Mr. Conger to Mr. Hay.

No. 1435.]

Sir: I have the honor to inclose copy and translation of a plan submitted to his colleagues by the Belgian minister, proposing to continue to receive from the Chinese Government payments of the indemnity on a silver basis, but leaving the difference between this and a gold basis to be adjusted later, and granting an extension of time for the payment of this difference.

If all the governments interested agree to this, it is to be offered to the Chinese Government on condition that gold bonds shall be immediately signed and delivered.

I am informed that all the governments have signified their willingness to adopt this plan except Russia, the representative of which has telegraphed his government for instructions.

I have, etc.,

E. H. Conger.
[Inclosure 1.—Translation.]

Mr. Joostens to the Dean of the diplomatic corps.

Mr. Dean: A question which should have been settled long ago remains still in suspense. I speak of the signing of the national bonds of the indemnity. All the powers which signed the protocol of Peking have the same interest in seeing this settled without further delay. The powers, especially those which have capitalized the portion of the indemnity due to them by issuing a loan, must be put in possession of some instrument by which the settlement of this loan may be guaranteed, and the powers, who at the present time desire to do the same thing, would find themselves much embarrassed by the state of uncertainty in which we remain.

Moreover, several powers have shown the desire to help China in the execution of her obligations, but it has not been possible for them to agree on the manner in which their friendly desire should be manifested.

These various considerations have decided my government to direct me to submit to our honorable colleagues the proposition in the nature of a compromise, the text of which you will find transmitted with this letter.

If this proposition is favorably received by all the powers interested, my government will adopt it on the condition that the total amount of the payments made by China shall be equal to the whole sum of her debt calculated on a gold basis.

I would be very grateful to you, Mr. Dean, if you would kindly bring the preceding to the notice of our honorable colleagues, with the request that they refer it to their respective governments.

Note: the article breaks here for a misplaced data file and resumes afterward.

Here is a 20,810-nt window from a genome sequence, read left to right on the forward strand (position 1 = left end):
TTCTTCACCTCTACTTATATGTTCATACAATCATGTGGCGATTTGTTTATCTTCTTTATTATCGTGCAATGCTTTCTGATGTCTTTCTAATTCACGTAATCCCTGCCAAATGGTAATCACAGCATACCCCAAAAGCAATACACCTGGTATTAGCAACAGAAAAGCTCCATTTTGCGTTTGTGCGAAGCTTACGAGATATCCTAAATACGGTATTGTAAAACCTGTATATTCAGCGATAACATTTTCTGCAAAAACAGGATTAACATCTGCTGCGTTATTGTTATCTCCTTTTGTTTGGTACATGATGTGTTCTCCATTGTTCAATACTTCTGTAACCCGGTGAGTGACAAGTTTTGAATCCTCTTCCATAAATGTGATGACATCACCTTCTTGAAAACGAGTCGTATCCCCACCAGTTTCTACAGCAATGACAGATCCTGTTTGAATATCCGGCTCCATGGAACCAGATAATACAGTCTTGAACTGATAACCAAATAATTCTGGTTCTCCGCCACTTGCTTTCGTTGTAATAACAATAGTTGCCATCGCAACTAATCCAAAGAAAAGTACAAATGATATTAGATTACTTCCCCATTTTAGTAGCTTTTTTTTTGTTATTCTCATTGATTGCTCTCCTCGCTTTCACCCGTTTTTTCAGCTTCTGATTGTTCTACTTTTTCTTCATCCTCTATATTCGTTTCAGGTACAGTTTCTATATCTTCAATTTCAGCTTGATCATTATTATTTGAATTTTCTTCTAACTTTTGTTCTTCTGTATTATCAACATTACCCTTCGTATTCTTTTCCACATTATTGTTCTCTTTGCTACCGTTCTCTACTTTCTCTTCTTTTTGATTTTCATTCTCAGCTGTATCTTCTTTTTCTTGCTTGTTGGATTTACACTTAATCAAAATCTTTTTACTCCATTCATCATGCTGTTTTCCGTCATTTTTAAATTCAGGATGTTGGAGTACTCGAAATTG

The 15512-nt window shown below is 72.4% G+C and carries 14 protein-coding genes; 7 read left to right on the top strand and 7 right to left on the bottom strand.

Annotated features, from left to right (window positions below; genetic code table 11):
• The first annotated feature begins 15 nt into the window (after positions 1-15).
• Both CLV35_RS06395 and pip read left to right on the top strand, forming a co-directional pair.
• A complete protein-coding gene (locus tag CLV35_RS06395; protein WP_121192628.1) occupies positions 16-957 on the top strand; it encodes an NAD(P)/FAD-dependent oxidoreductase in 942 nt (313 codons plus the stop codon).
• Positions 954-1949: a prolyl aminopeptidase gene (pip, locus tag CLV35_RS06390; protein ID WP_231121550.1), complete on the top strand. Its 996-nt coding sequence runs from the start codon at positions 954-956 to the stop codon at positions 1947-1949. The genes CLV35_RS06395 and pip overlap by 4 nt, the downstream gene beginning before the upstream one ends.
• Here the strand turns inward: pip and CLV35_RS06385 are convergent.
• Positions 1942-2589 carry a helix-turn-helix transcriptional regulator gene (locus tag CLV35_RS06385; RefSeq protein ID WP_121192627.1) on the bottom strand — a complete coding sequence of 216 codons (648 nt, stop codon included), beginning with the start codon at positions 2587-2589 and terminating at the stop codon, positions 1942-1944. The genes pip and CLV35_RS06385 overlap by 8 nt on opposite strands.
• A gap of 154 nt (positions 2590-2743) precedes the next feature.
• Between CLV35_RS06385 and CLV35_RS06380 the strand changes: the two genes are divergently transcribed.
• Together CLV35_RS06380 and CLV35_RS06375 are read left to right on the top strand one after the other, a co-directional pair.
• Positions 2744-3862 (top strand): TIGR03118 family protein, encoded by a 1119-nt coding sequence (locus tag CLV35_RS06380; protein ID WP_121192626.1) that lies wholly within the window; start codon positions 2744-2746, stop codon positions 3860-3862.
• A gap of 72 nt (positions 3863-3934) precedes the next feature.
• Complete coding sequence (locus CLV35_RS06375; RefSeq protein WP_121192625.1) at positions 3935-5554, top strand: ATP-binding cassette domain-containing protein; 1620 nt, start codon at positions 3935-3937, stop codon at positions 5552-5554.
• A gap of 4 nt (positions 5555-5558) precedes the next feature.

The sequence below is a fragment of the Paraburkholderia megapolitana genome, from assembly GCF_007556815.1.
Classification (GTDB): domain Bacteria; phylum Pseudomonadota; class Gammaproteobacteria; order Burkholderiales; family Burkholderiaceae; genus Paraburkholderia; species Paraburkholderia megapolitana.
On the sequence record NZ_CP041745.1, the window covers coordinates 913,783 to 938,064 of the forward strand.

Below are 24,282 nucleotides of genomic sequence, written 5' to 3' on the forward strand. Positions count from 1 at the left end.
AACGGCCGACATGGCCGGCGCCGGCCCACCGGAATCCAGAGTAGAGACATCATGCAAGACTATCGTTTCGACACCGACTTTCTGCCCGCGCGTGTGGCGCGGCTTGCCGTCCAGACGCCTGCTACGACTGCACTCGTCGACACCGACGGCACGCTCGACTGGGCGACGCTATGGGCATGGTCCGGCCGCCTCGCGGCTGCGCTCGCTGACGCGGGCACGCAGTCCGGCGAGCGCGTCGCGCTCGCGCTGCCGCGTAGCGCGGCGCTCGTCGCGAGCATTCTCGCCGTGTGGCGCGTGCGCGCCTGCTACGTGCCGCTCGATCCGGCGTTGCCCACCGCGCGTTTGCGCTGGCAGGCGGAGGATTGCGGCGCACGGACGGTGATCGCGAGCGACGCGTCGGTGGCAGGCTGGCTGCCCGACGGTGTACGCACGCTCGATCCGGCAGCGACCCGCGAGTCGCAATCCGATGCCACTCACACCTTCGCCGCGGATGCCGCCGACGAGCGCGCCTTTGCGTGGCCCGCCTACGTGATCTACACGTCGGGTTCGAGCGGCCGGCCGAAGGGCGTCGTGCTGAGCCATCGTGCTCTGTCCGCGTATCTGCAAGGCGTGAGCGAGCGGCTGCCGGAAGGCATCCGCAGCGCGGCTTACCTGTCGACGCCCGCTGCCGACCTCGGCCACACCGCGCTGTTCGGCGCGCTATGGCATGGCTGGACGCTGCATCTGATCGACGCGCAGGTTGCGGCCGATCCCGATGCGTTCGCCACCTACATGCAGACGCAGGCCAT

I beg of you, Mr. Dean, to accept, etc.,


On the one hand the Chinese Government shall sign immediately the national bonds payable in gold, as provided by the protocol of the 7th of September, 1901,

On the other hand, the undersigned powers, desiring to help China in the execution of her obligations, consent that the payments of the indemnity, when they fall due, shall continue to be made as heretofore; that is to say, in silver, at the rate of exchange of the day of each partial payment, and the said powers [Page 178] grant to China the time necessary to extinguish in this manner the entire amount of the indemnity which is due to them.

As the true value of the monthly payments made by China depends on the rate of silver, it is agreed that every time that the difference between the sums paid in and the sums due to the undersigned powers shall be in favor of the latter this difference will remain due to the said powers and will bear the same interest as the principal of the indemnity.

On the other hand, whenever this difference shall be in favor of the Chinese Government the sums paid in excess shall immediately be deducted from the total of the sums remaining due by China to the undersigned powers.

As the Chinese Government is required to make monthly payments, the representatives of the undersigned powers shall give instructions to their delegates on the bankers’ commission at Shanghai for the latter to fix the rate of exchange at the time of each payment, instead of awaiting the end of the period of six months.

If the total of the payments made by China up to the expiration of the year 1940 does not reach the sum necessary to make up in gold the total amount due to each of the undersigned powers, the Chinese Government shall continue to make monthly payments until the complete amortization of the indemnity, both capital and interest.

In this eventuality the bankers’ commission at Shanghai shall draw up for payments to be made after 1940 a new amortization table, unless the Chinese Government prefers to use the liberty, which is conceded to it, of freeing itself immediately by paying at once.